Defiance does take a page out of Guild Wars 2's playbook in how you share the game world with other players. In some cases, when you enter a mission area where players have already started its corresponding quest, the game will still give you credit for helping so you don't have to wait for it to reset. On top of that, you'll also earn a chunk of XP from enemies you've damaged in combat even if someone else lands the killing blow, so you don't have to worry too much about anyone stealing your kill. It's a nice touch that ensures you never have to break your flow to wait for the game to catch up.
Along with its more lackluster elements, Defiance isn't free of technical issues either. Weapon models will sometimes take a while to load in, once in a while enemies will slide across the map instead of invoking their attack or movement animations, and a few times after a receiving a radio transmission from an NPC, my character's hand would hilariously remain fixed next to their earpiece. The worst bug you might encounter is when the map or inventory screens take several minutes to load. Game-breaking bugs are thankfully rare, but like the problems with formulaic missions and lack of variety in your character's design, these glitches just reinforce the feeling that the game in its current state is unpolished.
The most fun you'll have in Defiance will be during the Arkfall events. At random intervals in certain parts of the game world, pieces of the Votan's starships still floating in orbit will crash down to Earth in the form of a giant glowing crystal. Players who check out the crystals can participate in either trying to blast apart them apart or defend them from enemies within a set time period, and these sequences are the best way to nab tons of experience, resources, and sometimes high quality loot. The larger Arkfall events, which involve an all out war between dozens of players trying to gun down a monstrous bug creature and its minions, can devolve into a seriously chaotic clusterfuck with all the bullets, grenades and laser beams flying around. Still, there's something kind of cool about the chaos of a semi-organized group of players all working towards the same goal.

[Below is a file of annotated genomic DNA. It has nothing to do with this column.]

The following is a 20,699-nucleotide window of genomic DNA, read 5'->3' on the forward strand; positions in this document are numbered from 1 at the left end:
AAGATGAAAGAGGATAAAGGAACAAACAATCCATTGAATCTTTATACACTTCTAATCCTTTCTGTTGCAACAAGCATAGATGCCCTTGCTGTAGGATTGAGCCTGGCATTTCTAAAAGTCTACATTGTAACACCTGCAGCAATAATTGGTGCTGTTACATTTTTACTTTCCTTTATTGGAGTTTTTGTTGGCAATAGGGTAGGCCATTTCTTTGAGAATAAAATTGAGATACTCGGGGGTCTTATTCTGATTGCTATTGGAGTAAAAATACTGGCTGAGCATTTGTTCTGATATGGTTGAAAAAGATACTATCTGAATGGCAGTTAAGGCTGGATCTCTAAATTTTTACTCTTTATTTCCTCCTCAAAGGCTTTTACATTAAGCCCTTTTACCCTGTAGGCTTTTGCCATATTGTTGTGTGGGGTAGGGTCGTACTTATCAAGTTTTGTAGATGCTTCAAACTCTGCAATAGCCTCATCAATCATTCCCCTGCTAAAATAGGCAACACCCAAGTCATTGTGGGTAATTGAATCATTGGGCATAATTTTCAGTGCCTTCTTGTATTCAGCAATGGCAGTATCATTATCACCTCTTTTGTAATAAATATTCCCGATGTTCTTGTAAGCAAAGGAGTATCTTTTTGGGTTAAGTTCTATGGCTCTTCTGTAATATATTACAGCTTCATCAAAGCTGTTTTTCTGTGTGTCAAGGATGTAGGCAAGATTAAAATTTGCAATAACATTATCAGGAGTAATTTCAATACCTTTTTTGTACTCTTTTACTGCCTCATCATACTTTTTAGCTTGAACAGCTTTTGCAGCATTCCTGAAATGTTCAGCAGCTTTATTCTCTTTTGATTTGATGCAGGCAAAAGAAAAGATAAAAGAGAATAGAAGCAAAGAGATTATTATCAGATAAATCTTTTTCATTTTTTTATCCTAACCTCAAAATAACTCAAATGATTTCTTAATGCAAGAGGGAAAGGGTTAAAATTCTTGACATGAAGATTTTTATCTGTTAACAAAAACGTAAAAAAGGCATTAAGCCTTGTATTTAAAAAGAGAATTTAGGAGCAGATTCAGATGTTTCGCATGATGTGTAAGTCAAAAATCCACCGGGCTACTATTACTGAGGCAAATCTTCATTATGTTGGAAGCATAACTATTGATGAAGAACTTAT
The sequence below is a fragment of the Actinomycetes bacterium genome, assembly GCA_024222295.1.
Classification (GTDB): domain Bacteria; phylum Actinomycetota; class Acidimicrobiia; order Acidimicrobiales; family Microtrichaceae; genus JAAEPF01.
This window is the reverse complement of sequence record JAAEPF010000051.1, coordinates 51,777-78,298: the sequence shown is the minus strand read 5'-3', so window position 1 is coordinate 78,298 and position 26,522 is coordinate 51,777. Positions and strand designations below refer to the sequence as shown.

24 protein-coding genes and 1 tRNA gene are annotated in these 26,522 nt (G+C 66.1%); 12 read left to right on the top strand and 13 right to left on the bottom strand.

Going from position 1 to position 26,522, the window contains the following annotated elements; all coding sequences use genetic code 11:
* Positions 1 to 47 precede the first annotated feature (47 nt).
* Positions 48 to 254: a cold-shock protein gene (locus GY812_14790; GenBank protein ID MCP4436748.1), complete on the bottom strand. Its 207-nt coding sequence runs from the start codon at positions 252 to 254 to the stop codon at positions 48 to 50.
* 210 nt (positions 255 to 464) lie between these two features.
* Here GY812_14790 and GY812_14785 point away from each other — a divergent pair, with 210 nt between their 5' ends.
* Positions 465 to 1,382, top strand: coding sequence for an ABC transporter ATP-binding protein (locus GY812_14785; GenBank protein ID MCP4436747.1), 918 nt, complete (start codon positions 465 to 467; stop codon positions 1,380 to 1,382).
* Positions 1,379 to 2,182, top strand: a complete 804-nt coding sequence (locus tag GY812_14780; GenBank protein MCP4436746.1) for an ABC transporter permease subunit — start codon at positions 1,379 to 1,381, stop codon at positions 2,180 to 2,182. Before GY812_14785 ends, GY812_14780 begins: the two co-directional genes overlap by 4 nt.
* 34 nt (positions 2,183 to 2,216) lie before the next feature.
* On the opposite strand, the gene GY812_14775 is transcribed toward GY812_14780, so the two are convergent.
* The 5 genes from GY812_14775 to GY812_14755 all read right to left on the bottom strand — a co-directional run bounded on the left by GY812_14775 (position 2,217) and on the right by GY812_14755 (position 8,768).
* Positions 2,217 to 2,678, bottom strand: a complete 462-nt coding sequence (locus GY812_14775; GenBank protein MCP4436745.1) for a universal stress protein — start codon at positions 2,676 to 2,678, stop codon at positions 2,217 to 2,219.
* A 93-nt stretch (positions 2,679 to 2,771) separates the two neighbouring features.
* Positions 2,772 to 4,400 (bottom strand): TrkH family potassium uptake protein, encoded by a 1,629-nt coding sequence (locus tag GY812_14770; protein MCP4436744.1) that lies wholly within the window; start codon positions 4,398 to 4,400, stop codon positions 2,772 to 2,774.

Bottom Line: Defiance is a middle-of-the road third-person shooter that never seems to fully capitalize on its alien-filled, post apocalyptic setting.
Recommendation: If you're really looking to play a sci-fi shooter, there are worse choices out there, but you'll probably want to hold off to see if you like Defiance the TV series before jumping into Defiance the game.
This review is based on the PlayStation 3 version of the game.
Developer: Trion Worlds
Publisher: Trion Worlds
Platform(s): PC, PS3, Xbox 360